Read the full opening comments from Stuart Scullion at the AMII Summit 2020 on Wednesday
Addressing the Association of Medical Insurers and Intermediaries (AMII) Health & Wellbeing Summit yesterday, the chair of the industry body said: "Good afternoon ladies and gentlemen. Welcome to the AMII Health and Wellbeing Summit 2020.
Almost exactly 12 months ago I was stood addressing our audience at One Great George Street feeling rather pleased with myself at the strapline theme for the event ‘2020 Vision - Planning for the new decade'.
I was equally delighted we had secured BBC Business Editor Simon Jack as our keynote speaker. We asked Simon to give us his views on what the next decade might hold with an imminent general election looming and Brexit entering a critical stage. We weren't really expecting him to have a crystal ball, but I remember saying to him it would be good if he could perhaps map out what might happen over the next 24 months!
I think health insurers and health cash plan providers have been magnificent in the way in which they have approached the provision of support to clients and intermediaries when you consider the magnitude of the task.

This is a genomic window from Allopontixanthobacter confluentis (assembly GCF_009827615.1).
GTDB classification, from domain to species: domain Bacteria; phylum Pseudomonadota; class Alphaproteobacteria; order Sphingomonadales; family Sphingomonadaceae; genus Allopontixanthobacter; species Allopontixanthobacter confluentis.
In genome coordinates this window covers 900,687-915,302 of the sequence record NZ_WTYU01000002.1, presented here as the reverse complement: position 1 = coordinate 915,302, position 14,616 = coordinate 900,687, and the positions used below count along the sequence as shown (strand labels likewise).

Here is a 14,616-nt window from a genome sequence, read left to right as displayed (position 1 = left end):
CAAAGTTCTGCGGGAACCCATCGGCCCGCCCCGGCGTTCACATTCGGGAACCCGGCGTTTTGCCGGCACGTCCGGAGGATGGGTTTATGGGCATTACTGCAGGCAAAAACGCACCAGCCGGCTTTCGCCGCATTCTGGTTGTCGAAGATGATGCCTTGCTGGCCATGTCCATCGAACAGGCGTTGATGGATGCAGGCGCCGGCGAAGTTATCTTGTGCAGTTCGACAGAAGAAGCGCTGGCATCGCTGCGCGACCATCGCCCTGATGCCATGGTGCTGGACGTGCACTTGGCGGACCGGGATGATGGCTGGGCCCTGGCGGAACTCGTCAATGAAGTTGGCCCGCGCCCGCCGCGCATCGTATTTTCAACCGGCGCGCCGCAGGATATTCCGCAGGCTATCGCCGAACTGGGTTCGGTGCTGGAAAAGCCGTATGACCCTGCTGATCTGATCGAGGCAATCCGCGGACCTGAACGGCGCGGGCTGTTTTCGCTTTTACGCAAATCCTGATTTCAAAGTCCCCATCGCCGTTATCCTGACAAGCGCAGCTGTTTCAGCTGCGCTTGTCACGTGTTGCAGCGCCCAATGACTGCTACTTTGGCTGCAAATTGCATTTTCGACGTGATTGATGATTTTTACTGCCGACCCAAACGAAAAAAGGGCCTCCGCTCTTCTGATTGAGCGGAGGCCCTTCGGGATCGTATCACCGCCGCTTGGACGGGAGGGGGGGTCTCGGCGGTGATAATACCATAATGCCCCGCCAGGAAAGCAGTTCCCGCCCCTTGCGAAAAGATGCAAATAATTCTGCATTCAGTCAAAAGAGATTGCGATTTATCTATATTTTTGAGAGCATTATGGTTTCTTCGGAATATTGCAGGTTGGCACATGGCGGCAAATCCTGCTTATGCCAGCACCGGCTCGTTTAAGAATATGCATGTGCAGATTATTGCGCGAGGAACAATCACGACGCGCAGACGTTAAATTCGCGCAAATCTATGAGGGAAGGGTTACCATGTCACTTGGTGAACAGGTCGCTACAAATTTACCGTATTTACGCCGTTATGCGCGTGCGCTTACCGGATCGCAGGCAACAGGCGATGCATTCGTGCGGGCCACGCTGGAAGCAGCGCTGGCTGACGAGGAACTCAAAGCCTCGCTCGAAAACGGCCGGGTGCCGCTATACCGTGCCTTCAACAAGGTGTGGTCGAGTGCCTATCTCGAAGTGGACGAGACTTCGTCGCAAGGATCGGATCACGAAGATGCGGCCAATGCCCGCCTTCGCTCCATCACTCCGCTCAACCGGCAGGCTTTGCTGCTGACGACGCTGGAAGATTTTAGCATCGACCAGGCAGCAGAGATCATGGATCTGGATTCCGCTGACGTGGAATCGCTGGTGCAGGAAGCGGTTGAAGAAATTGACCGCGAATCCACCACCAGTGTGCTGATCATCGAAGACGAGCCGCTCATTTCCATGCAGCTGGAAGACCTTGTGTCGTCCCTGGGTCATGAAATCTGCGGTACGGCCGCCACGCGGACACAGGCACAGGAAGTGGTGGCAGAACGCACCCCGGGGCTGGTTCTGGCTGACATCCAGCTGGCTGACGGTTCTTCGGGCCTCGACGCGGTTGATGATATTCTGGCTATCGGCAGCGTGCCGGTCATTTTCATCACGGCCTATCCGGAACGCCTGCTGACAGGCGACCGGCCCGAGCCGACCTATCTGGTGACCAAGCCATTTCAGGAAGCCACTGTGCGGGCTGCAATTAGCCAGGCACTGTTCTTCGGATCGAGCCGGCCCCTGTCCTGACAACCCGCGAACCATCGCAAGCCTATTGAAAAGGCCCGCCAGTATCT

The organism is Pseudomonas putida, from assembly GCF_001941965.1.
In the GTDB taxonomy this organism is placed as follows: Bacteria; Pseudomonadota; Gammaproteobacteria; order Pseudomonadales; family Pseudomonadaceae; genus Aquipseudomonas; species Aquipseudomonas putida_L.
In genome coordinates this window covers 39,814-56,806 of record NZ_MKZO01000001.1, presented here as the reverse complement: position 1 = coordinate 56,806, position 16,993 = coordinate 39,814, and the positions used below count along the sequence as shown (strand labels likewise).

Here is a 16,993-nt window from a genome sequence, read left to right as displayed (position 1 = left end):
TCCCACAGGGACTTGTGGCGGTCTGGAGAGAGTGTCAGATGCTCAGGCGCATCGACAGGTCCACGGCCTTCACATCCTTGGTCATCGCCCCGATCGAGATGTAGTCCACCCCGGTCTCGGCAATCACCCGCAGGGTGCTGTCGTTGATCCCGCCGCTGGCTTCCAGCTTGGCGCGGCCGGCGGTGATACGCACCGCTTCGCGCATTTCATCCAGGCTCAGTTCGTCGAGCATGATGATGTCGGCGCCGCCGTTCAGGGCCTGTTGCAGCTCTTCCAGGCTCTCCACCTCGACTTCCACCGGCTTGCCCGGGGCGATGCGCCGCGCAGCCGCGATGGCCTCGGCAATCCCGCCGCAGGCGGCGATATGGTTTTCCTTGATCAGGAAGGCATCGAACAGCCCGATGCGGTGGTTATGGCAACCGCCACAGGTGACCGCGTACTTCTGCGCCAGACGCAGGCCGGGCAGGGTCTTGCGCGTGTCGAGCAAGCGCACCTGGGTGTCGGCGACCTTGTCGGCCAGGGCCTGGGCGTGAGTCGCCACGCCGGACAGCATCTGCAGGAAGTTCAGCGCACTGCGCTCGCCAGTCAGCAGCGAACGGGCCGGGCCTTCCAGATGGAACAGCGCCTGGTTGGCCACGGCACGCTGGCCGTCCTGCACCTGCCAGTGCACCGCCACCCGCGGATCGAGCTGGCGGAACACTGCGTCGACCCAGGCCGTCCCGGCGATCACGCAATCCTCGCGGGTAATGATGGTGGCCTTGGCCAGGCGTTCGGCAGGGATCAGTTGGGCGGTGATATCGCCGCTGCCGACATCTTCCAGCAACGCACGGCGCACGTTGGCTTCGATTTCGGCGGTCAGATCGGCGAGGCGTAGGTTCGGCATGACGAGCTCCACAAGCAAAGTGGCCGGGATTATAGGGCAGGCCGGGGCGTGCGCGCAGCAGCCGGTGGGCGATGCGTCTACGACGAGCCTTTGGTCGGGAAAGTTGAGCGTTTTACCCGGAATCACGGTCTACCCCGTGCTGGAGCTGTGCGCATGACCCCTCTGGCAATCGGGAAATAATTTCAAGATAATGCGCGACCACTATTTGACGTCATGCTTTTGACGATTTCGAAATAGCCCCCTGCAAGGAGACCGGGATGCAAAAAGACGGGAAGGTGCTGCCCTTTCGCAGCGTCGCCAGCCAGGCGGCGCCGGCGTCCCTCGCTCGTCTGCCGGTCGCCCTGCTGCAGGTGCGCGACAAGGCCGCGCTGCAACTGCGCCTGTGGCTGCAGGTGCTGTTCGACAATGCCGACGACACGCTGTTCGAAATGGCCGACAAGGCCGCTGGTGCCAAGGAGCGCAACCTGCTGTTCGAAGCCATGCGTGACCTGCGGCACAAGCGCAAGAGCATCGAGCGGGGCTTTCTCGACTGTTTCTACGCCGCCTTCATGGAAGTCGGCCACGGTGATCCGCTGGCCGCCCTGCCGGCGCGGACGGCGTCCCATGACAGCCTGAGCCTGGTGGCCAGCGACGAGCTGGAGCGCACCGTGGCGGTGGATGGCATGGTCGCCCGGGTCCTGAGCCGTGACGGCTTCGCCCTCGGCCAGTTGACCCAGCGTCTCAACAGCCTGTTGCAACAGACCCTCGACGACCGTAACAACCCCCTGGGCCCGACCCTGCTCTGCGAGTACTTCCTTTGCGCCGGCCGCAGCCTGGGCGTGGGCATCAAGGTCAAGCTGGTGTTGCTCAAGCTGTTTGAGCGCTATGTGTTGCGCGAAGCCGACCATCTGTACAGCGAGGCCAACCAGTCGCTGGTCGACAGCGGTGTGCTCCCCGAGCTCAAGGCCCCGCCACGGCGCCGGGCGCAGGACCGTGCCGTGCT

Looking back, I've learned two things from that occasion. The first is that pride comes before a fall. The second is that, even with a crystal ball, I'm not sure Simon would have come close to predicting the unprecedented year we have had so far.
As we entered 2020 I was full of optimism. We had a new government with a clear mandate to govern. Irrespective of your political persuasion at least that constituted progress in my book.
Brexit was going to be the big issue for 2020 in my opinion and more importantly leaving the EU with a trading deal that would allow the UK to plot a new and dynamic course for our future prosperity.
As 2019 came to a close we were hearing of some form of Asian flu style virus in the Wuhan province of China. Whilst the reports were concerning, like many, I expected it to be a localised problem.
I thought the saying "It's life Jim but not as we know it" was a fictional event spoken by Mr Spock to Captain Kirk in Star Trek. Little did I know it was to become the reality of our 2020.
It was not until February, that the World Health Organisation named this new Coronavirus Covid 19 and we realised we were sitting on the precipice of a worldwide pandemic.
Insurance, generally, tends to get a bad press but we do need to make sure we don't contribute to that by scoring own goals.